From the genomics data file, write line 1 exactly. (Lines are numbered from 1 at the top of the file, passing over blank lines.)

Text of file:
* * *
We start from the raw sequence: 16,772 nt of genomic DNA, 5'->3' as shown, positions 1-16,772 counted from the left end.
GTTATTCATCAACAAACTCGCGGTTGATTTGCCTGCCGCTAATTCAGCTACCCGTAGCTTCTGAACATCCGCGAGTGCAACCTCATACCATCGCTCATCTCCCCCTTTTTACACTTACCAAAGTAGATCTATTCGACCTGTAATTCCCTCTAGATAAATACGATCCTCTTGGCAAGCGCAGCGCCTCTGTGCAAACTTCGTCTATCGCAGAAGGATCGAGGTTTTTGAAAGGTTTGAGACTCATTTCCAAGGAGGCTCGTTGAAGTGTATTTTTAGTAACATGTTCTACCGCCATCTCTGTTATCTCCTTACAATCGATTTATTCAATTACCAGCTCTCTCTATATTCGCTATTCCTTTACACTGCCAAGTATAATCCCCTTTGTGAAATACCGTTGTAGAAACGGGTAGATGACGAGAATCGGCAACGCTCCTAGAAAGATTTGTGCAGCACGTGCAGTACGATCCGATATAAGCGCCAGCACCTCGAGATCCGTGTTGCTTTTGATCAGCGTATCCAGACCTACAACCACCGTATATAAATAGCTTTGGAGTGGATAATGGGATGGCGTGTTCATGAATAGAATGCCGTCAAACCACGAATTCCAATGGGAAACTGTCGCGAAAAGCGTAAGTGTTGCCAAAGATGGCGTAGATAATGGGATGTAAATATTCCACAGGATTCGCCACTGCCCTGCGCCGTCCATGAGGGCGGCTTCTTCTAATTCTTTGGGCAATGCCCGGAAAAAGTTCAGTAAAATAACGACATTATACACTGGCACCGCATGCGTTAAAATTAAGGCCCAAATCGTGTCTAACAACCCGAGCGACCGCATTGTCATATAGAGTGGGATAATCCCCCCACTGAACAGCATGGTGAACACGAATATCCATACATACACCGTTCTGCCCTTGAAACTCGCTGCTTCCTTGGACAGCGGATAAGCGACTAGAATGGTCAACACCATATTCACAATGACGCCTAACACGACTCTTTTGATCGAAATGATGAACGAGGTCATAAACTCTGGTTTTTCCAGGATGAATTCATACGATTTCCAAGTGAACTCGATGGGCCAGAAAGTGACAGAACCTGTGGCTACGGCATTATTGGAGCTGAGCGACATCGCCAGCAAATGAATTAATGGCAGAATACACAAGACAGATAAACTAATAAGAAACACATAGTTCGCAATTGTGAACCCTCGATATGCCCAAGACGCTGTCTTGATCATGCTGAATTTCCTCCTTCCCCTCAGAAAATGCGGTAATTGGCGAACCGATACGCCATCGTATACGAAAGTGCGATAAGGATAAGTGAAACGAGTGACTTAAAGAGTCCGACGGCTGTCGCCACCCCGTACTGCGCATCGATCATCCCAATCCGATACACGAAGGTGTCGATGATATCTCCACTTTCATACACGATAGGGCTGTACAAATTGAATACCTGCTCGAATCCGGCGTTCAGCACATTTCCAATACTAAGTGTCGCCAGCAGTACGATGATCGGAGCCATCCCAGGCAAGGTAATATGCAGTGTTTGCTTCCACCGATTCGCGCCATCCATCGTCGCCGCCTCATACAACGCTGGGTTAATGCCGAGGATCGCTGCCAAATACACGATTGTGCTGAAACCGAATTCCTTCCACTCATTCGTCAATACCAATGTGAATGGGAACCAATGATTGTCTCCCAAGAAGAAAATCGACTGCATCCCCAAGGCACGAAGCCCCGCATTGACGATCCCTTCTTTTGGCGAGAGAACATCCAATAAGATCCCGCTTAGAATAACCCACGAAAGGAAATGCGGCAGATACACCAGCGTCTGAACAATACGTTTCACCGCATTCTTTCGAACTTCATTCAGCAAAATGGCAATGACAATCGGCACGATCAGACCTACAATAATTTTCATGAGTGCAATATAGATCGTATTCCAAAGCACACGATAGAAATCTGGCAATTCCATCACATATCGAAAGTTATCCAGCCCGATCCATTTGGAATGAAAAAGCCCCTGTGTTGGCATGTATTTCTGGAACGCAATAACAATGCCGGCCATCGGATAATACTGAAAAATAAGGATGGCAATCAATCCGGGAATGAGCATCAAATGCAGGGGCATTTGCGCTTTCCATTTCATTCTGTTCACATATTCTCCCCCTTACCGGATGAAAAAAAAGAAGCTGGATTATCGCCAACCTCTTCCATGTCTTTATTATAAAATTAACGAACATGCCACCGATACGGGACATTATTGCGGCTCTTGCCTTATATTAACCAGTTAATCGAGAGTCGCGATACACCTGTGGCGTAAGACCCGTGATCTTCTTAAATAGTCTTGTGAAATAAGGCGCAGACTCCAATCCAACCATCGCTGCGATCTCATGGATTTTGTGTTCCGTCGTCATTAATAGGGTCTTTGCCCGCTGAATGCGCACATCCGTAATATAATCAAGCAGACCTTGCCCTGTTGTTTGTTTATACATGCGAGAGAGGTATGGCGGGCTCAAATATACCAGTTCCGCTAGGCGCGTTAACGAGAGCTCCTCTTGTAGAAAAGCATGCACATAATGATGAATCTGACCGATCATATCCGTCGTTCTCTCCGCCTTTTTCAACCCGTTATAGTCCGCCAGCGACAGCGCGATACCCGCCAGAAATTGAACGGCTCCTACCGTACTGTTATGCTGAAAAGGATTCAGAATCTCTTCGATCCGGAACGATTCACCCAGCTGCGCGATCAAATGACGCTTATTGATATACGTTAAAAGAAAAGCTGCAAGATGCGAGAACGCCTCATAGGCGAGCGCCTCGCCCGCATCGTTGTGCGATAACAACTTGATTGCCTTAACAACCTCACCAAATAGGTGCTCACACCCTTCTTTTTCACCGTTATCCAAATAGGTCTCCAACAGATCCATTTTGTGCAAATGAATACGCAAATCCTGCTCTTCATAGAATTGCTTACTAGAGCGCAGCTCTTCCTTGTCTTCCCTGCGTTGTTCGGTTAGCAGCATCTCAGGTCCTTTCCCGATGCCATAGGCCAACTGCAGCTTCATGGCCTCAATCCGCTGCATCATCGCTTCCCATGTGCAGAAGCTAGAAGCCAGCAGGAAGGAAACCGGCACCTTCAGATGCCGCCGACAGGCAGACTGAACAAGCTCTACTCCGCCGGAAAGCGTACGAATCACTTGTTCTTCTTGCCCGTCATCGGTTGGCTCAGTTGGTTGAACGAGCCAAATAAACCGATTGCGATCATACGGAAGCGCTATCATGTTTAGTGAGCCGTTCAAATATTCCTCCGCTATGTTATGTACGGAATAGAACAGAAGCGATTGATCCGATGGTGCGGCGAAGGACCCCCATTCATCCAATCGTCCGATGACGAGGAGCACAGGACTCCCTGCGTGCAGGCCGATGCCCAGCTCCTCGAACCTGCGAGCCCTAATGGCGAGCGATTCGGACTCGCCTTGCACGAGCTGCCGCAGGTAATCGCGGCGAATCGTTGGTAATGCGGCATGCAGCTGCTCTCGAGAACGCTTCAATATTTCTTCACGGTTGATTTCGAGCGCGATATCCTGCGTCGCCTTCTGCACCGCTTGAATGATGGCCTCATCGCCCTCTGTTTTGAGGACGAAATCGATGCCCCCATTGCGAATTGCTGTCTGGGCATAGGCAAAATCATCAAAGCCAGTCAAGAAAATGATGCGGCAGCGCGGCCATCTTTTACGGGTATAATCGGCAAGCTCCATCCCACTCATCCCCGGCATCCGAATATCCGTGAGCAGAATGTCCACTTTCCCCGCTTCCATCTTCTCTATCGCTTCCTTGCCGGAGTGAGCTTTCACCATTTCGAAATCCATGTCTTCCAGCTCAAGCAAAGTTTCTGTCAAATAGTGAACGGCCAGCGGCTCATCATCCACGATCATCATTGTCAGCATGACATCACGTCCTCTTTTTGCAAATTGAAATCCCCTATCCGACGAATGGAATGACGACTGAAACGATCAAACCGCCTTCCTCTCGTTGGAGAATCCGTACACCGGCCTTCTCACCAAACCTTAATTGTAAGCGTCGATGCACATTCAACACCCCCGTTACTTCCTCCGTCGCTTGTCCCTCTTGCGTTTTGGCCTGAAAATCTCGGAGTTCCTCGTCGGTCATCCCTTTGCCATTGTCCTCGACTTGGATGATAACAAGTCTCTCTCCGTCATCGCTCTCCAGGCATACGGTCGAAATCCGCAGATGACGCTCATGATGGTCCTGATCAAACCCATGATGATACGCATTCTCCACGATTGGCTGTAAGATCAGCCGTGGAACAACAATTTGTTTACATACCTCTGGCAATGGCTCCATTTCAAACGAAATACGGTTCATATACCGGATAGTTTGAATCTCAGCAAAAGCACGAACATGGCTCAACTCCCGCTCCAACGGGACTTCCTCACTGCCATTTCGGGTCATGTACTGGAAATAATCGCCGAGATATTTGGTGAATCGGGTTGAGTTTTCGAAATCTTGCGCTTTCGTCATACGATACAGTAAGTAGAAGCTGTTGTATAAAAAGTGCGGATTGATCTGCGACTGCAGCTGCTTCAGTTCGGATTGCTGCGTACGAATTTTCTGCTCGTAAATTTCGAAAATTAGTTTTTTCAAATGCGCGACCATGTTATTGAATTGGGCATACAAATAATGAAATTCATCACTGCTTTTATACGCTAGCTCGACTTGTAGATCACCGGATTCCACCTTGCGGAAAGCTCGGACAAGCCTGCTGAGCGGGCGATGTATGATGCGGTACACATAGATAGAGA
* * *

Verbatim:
We start from the raw sequence: 16,772 nt of genomic DNA, 5'->3' as shown, positions 1-16,772 counted from the left end.